of things to come: staff changes inaugurate a new year
past year has brought the University of Chicago an abundance of
fresh faces, with new professors, administrators, and of course,
a president, putting down roots in Hyde Park. But "getting"
is only half of the equation; after a year of acquiring new talent,
Chicago must give some up. A flurry of December and January announcements
of appointments, departures, and reappointments has changed the
institutional order once again.
S. Hamada, dean of the Graduate School of Business and the Edward
Eagle Brown distinguished service professor of finance, will leave
the deanship on July 1 after eight years in the post. An internationally
known authority on finance, Hamada joined the school in 1966,
winning its first outstanding teacher award in 1970 and the GSB's
McKinsey Award for excellence in teaching in 1981. Since taking
the helm, he has presided over the opening of the Singapore and
Barcelona campuses and an international M.B.A. program at Chicago.
has also played a role in other GSB initiatives, including raising
$111 million in the first 11 months of the GSB's five-year $175
million capital campaign, which includes the financing for a new
Hyde Park integrated campus. "I am currently 63 years old
and looking forward to a totally different challenge," said
Hamada in a letter to the University community. "It's been
an honor to have served our institution, of which I have been
a part for 35 years."
serving almost six years as dean of the Biological Sciences Division
and the Pritzker School of Medicine and as vice president for
medical affairs, Glenn D. Steele will be departing academic medicine
for the private sector. "He is leaving the division much
stronger than he found it, and the University is indebted to him
for that," says University president Don Michael Randel.
Steele came to Chicago in 1995 from Harvard University and has
been instrumental in bringing together the biological and physical
sciences, including helping bring about the Interdivisional Research
Building, scheduled to open in 2004. In March 2001 Steele becomes
president and CEO of Geisinger Health Systems, the nation's largest
rural health maintenance organization.
the University searches for a permanent replacement for Steele,
Bryce Weir, chief of neurosurgery, director of the Brain Research
Institute, and the Maurice Goldblatt professor in the departments
of surgery and neurology, has been named interim dean of the BSD
and the Pritzker School of Medicine and vice president for medical
affairs. Weir, a neurosurgeon who joined the faculty in 1992,
assumed the interim posts on January 15. His first official act
was to appoint Janet D. Rowley, PhB'45, SB'46, MD'48, the Blum-Riese
distinguished service professor in the departments of human genetics
and medicine, molecular genetics, and cell biology, as interim
deputy dean for science, a new position created to oversee basic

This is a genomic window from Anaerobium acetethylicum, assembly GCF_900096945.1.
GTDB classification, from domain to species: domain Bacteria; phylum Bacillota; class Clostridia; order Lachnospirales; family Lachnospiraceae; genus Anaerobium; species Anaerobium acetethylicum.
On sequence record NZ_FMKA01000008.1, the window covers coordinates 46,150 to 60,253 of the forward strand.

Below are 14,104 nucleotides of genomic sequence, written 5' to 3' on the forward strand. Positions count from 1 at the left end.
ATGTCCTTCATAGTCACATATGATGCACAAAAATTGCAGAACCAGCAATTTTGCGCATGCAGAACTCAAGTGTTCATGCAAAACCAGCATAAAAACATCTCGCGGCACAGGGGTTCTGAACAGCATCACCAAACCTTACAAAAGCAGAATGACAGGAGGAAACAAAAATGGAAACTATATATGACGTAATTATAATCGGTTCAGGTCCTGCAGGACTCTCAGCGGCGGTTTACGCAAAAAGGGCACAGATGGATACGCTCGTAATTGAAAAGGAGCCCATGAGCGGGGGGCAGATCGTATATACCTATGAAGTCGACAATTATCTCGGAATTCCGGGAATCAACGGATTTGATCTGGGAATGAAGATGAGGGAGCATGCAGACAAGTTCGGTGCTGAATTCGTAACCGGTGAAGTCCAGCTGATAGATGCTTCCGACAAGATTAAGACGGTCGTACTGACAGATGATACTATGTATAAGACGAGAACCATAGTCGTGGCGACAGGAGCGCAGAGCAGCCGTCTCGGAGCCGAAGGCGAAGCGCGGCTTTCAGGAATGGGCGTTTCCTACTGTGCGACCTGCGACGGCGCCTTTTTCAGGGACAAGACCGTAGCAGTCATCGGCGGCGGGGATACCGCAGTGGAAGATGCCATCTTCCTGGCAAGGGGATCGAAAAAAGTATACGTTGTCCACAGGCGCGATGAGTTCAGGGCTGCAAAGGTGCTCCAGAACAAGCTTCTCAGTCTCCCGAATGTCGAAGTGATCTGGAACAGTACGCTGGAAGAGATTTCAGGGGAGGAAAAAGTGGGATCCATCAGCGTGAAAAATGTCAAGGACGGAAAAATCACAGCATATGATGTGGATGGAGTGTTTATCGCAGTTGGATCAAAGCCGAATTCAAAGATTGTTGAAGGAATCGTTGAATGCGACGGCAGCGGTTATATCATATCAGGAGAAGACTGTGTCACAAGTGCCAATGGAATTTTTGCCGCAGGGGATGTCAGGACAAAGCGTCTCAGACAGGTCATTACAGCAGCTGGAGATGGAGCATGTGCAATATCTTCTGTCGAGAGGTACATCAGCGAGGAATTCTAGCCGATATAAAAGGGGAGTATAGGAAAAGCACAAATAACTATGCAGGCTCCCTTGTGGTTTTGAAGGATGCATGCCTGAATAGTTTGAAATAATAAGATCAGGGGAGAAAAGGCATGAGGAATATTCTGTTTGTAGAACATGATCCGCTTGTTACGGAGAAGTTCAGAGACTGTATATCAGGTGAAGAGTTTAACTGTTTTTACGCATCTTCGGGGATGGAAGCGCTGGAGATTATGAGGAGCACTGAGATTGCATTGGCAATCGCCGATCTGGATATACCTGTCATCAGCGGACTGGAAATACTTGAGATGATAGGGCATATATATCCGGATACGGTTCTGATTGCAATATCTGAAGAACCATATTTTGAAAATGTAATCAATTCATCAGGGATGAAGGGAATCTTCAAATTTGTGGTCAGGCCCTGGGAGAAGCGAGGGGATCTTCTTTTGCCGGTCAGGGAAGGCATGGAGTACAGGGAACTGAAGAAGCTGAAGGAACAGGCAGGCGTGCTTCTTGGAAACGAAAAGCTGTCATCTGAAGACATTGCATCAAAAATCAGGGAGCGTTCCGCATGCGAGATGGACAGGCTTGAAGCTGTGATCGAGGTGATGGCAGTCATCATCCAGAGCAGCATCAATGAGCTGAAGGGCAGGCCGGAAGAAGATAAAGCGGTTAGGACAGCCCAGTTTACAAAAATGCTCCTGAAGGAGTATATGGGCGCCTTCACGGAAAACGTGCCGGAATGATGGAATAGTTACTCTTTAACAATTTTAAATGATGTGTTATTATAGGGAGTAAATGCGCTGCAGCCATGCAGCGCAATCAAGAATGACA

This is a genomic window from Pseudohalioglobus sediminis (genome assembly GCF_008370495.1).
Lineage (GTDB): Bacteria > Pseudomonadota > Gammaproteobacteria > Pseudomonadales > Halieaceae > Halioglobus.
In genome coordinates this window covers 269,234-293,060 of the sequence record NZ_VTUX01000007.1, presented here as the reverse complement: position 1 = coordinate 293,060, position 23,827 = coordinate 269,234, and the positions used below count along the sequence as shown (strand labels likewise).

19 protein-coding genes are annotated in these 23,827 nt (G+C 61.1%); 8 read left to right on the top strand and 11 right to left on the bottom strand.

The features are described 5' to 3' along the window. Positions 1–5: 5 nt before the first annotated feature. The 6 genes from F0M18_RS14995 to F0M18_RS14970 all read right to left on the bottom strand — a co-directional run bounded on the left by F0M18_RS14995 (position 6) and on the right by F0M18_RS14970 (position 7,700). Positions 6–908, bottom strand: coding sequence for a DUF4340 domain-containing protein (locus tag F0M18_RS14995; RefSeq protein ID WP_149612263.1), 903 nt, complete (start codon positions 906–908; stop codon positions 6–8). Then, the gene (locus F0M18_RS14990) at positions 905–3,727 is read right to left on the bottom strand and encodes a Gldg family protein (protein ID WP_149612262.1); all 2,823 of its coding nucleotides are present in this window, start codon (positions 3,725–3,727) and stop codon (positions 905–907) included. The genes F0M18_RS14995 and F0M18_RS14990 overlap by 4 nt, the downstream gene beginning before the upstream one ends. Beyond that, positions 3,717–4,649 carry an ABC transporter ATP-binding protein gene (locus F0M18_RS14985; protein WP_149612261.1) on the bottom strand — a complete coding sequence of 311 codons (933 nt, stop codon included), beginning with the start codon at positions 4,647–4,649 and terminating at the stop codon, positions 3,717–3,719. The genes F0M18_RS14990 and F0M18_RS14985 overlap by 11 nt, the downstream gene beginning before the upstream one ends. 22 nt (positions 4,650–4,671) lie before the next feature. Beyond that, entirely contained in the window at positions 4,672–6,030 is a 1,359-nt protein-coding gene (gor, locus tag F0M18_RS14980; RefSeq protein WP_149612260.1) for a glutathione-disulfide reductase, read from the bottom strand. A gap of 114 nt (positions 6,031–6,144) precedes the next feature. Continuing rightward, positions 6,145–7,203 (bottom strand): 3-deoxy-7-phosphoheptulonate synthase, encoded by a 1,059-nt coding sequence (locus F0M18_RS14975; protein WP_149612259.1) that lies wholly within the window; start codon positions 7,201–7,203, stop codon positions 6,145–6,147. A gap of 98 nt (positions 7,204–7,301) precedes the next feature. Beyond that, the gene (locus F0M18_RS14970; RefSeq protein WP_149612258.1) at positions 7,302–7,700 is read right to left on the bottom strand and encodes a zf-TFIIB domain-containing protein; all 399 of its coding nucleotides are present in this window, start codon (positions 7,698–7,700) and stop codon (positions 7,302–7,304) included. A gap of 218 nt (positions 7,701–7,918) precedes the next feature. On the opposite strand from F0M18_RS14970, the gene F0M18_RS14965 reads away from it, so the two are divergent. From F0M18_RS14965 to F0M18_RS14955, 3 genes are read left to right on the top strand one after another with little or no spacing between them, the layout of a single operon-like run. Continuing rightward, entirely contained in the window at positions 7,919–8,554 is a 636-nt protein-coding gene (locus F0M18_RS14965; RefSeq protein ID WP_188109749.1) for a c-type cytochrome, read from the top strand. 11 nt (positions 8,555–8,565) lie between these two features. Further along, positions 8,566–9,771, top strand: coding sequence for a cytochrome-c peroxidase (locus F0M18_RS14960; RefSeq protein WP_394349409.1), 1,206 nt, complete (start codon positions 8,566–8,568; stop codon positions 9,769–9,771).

biological research at the University. With the division since
1962, Rowley has won many awards for her work on recurring chromosome
abnormalities in leukemia and lymphoma.
the Administration Building, name plates are being changed as
well. "For 21 years and under three University presidents,
Art has offered good counsel, wise analysis, and selfless citizenship
to our community," said Randel about Arthur M. Sussman, the
University's legal counsel, who is leaving Chicago in February
to become vice president and secretary of the John D. and Catherine
T. MacArthur Foundation. In addition to his work as the University's
chief legal officer, Sussman has overseen operations of the Laboratory
Schools, maintained the U of C's relationship with Argonne National
Laboratory, and lectured at the Law School and the Graduate School
of Business. Sussman plans to take a few months off before beginning
his work at the Chicago-based foundation in May.
mid-December, Randel appointed Robert Zimmer, the Max Mason distinguished
service professor in mathematics, to be the vice president for
research and Argonne National Laboratory. As part of his duties,
Zimmer is chairing an interdisciplinary committee investigating
the role of computation across the University. Zimmer, who came
to Chicago from the U.S. Naval Academy in 1977, will continue
as deputy provost, a position he has held since 1998. Zimmer will
work with recent appointee Hermann Grunder, the director of Argonne
Laboratory, to oversee the University's stewardship of the facility.
W. Shannon, dean of the Graham School of General Studies, has
been named to a second five-year term. Since Shannon became dean
in July 1996, the school's enrollment has grown by 13 percent,
and nine new certificate programs have been established. Shannon,
who came to Chicago from a similar post at the University of Wisconsin-Milwaukee,
has also created two study-abroad programs at Oxford and a summer
residential study program for high school students. His second
term begins on July 1.-C.S.